No, it’s Joost Vandendries, a Belgian speed skier! A sport in which the goal is to go as fast as possible on skis. It started in 1930 in Sankt Moritz, Switzerland, with a record of 105,7 km/h. The sport has made huge progress since those days. The world record now stands at an insane 254.958 km/h!
Speed skiing was also featured as a demonstration sport at the Albertville 1992 Winter Olympics, where it drew a massive crowd!
But it will take a lot more than a good deal of cheers from the crowd to help Joost achieve his goal – breaking the 200 km/h limit. Wearing baggy pants or funny hats won’t keep you from breaking the 100 km/h barrier on your speed tracking phone app, but at 200 km/h, every last bit of aerodynamic wizardry needs to be applied.
So Joost set off to look for local specialists to optimize both his stance and his outfit: Treedys (Brussels, Belgium) performed a full body scan and Argon (Leuven, Belgium) made a detailed 3D scan of his helmet. These two were stitched together and uploaded straight into AirShaper’s online aerodynamics platform, delivering a full report 24 hours later. Voxdale (Antwerp, Belgium), one of AirShaper’s engineering partners, is currently using that input to design a sleek new helmet.
This chain of different technologies makes it possible to go from a physical object to a complete aerodynamic analysis without designing a single 3D model. In today’s top sports, that development speed & efficiency is what can make the difference to gain that last tenth of a second or kilometer per hour.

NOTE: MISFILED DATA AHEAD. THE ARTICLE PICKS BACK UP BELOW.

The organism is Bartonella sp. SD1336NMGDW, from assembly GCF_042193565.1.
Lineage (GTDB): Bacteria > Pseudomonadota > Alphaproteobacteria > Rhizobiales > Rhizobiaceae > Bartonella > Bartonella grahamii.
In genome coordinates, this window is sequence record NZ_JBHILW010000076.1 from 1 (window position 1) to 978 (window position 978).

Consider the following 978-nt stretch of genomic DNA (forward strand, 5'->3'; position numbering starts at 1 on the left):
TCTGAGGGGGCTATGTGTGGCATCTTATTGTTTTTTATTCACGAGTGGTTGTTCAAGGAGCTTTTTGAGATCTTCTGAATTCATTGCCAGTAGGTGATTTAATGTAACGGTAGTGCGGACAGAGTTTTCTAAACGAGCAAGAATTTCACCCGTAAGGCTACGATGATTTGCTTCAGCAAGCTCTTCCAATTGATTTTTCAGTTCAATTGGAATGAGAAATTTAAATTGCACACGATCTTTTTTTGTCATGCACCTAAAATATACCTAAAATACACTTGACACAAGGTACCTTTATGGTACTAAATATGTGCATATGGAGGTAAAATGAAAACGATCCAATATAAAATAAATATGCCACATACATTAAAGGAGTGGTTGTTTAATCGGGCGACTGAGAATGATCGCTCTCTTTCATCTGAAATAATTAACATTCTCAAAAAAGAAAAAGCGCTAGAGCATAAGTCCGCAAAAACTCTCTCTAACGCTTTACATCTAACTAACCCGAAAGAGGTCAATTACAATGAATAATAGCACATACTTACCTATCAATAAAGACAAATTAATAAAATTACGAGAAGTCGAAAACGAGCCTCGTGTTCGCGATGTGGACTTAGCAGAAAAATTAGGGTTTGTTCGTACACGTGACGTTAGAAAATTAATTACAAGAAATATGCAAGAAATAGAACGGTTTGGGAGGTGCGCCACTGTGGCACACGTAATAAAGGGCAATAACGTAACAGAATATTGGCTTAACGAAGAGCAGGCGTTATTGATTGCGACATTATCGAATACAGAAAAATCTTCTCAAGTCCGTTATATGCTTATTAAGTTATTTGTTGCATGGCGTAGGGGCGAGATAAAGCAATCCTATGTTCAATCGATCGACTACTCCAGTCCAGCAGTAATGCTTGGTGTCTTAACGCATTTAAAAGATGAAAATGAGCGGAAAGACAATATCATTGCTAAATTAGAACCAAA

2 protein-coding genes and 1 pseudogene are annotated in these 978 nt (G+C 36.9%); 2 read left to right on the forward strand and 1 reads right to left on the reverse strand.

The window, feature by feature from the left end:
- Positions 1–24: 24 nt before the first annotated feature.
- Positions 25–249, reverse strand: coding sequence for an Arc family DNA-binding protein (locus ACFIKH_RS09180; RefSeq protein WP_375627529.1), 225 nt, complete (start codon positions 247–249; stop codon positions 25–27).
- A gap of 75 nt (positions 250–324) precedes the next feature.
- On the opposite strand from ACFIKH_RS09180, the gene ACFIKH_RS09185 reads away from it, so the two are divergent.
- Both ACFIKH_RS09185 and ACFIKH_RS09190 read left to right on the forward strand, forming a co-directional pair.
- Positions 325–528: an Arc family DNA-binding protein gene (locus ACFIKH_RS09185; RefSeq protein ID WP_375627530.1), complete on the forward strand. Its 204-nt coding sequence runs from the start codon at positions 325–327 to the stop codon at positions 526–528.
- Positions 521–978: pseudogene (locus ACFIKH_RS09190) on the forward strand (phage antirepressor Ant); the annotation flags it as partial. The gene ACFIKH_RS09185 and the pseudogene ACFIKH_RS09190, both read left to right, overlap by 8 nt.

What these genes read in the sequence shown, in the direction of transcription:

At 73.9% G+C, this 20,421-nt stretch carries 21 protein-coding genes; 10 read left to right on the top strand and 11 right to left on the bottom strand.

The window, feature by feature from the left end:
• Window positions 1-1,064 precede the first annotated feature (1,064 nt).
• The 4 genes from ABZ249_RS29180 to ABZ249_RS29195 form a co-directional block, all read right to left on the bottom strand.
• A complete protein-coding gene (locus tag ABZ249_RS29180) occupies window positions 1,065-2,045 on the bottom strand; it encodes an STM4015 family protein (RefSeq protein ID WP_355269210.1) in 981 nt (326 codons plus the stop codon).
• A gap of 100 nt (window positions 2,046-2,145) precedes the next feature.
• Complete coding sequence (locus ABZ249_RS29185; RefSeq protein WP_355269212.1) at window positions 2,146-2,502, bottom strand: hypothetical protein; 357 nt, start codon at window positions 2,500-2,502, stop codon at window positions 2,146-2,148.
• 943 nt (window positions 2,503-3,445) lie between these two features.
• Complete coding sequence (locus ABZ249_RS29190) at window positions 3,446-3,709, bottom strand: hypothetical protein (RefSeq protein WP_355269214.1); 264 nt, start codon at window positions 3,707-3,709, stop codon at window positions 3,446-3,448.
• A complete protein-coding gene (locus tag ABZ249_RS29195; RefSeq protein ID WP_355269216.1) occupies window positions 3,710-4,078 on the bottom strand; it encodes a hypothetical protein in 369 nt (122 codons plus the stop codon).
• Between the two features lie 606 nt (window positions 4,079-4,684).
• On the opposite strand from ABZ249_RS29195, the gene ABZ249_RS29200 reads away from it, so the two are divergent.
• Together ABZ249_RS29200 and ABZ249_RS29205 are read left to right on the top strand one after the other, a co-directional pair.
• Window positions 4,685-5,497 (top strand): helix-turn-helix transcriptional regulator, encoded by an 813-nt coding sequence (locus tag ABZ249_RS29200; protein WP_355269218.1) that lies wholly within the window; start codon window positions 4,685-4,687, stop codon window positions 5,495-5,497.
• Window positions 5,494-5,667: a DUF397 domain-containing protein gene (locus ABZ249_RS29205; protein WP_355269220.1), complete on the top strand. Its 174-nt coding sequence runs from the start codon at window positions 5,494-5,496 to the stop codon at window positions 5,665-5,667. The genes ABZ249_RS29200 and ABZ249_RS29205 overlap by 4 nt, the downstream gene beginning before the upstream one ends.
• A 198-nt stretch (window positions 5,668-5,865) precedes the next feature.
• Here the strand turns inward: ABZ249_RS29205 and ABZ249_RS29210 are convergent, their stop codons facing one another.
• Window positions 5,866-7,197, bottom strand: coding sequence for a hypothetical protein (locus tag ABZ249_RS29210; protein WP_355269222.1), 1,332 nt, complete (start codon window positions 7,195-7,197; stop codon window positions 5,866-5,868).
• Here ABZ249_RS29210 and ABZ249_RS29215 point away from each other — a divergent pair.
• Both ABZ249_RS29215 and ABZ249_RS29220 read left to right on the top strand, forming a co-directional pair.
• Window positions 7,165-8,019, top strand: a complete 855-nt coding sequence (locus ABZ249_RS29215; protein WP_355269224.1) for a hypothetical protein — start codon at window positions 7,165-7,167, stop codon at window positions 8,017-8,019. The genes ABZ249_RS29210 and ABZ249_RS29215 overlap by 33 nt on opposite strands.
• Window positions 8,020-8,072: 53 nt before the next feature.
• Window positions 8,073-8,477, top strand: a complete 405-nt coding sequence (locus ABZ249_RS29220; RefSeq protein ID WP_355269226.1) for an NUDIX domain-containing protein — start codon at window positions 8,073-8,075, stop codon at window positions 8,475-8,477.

200km/h on skis! After shaping his helmet and stance based on insights and improvements obtained by our simulations, Joost Vandendries broke his personal best! His top speed now stands at a whopping 214,669km/hour! Thanks to his dedication and our technology, he set a new personal best and almost hit the Belgian record (215,311km/h) and ended the season ranked #15 in the world! Watch his insanely fast slope here, thanks to SNEEUWSPORT VLAANDEREN!
Please, do cheer when you see Joost flying by at speeds over 200 km/h – the push of your breath might actually make the difference for him to break the Belgian record!